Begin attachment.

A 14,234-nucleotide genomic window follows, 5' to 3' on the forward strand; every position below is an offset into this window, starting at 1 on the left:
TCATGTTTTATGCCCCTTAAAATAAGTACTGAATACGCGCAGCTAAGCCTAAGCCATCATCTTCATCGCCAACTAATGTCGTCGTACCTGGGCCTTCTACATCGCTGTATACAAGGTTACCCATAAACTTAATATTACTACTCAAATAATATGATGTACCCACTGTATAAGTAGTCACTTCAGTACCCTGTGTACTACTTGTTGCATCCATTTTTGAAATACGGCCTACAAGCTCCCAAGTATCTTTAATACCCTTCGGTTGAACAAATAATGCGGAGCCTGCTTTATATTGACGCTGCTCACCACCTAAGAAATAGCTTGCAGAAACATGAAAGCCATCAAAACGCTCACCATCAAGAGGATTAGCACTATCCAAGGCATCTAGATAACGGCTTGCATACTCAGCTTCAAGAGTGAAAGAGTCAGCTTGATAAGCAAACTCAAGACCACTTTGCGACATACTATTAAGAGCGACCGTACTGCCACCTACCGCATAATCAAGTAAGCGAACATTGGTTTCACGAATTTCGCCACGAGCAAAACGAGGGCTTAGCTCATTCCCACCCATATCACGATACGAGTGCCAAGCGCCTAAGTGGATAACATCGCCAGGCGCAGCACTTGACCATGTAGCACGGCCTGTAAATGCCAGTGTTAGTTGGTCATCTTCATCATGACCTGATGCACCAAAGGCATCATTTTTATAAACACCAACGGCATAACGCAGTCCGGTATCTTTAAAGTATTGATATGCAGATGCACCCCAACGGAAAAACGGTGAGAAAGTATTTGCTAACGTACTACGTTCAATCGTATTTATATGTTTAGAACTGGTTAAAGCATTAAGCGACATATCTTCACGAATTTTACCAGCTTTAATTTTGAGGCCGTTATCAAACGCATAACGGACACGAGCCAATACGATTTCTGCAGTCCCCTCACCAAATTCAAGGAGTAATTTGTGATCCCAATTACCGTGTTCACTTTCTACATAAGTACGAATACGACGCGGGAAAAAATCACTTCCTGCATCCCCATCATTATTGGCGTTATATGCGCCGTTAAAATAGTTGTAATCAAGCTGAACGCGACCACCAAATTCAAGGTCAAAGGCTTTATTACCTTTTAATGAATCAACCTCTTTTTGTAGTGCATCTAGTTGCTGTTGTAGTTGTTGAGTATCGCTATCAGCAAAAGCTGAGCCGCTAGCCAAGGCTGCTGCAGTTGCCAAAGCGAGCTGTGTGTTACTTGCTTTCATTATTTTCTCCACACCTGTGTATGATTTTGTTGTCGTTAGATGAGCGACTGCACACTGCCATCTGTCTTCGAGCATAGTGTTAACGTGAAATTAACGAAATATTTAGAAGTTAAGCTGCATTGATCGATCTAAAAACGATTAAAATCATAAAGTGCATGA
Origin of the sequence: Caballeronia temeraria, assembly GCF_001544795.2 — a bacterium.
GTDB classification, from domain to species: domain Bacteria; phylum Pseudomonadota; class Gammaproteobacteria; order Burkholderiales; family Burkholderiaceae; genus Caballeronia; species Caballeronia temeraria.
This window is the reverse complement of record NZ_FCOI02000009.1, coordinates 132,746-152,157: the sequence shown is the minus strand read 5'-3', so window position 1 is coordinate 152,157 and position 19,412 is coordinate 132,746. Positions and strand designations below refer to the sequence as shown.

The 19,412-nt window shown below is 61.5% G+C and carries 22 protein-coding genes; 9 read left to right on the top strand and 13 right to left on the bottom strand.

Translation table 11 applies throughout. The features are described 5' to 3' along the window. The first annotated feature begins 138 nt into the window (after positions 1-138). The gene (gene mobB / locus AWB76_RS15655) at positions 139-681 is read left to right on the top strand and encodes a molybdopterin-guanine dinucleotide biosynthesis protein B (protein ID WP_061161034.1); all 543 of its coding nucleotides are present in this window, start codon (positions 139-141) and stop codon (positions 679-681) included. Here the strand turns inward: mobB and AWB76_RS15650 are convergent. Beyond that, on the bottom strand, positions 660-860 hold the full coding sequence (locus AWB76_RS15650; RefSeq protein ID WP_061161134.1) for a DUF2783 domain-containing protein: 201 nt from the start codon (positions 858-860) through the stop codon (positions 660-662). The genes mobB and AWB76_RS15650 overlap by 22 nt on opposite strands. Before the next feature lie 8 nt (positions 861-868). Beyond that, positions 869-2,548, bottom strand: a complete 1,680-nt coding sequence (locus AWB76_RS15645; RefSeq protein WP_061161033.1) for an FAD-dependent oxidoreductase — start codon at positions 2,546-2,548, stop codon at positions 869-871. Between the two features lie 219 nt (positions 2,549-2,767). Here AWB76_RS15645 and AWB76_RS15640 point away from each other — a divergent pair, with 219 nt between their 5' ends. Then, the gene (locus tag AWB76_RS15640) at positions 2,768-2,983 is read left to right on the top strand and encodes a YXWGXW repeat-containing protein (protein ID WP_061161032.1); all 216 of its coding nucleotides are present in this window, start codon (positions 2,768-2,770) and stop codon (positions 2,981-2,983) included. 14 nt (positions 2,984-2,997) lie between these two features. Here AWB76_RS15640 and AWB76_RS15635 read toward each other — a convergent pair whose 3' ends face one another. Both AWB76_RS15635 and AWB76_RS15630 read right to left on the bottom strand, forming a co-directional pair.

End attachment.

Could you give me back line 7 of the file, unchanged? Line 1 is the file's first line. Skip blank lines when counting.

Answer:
Translation table 11 applies throughout. The features are described 5' to 3' along the window. The first annotated feature begins 138 nt into the window (after positions 1-138). The gene (gene mobB / locus AWB76_RS15655) at positions 139-681 is read left to right on the top strand and encodes a molybdopterin-guanine dinucleotide biosynthesis protein B (protein ID WP_061161034.1); all 543 of its coding nucleotides are present in this window, start codon (positions 139-141) and stop codon (positions 679-681) included. Here the strand turns inward: mobB and AWB76_RS15650 are convergent. Beyond that, on the bottom strand, positions 660-860 hold the full coding sequence (locus AWB76_RS15650; RefSeq protein ID WP_061161134.1) for a DUF2783 domain-containing protein: 201 nt from the start codon (positions 858-860) through the stop codon (positions 660-662). The genes mobB and AWB76_RS15650 overlap by 22 nt on opposite strands. Before the next feature lie 8 nt (positions 861-868). Beyond that, positions 869-2,548, bottom strand: a complete 1,680-nt coding sequence (locus AWB76_RS15645; RefSeq protein WP_061161033.1) for an FAD-dependent oxidoreductase — start codon at positions 2,546-2,548, stop codon at positions 869-871. Between the two features lie 219 nt (positions 2,549-2,767). Here AWB76_RS15645 and AWB76_RS15640 point away from each other — a divergent pair, with 219 nt between their 5' ends. Then, the gene (locus tag AWB76_RS15640) at positions 2,768-2,983 is read left to right on the top strand and encodes a YXWGXW repeat-containing protein (protein ID WP_061161032.1); all 216 of its coding nucleotides are present in this window, start codon (positions 2,768-2,770) and stop codon (positions 2,981-2,983) included. 14 nt (positions 2,984-2,997) lie between these two features. Here AWB76_RS15640 and AWB76_RS15635 read toward each other — a convergent pair whose 3' ends face one another. Both AWB76_RS15635 and AWB76_RS15630 read right to left on the bottom strand, forming a co-directional pair.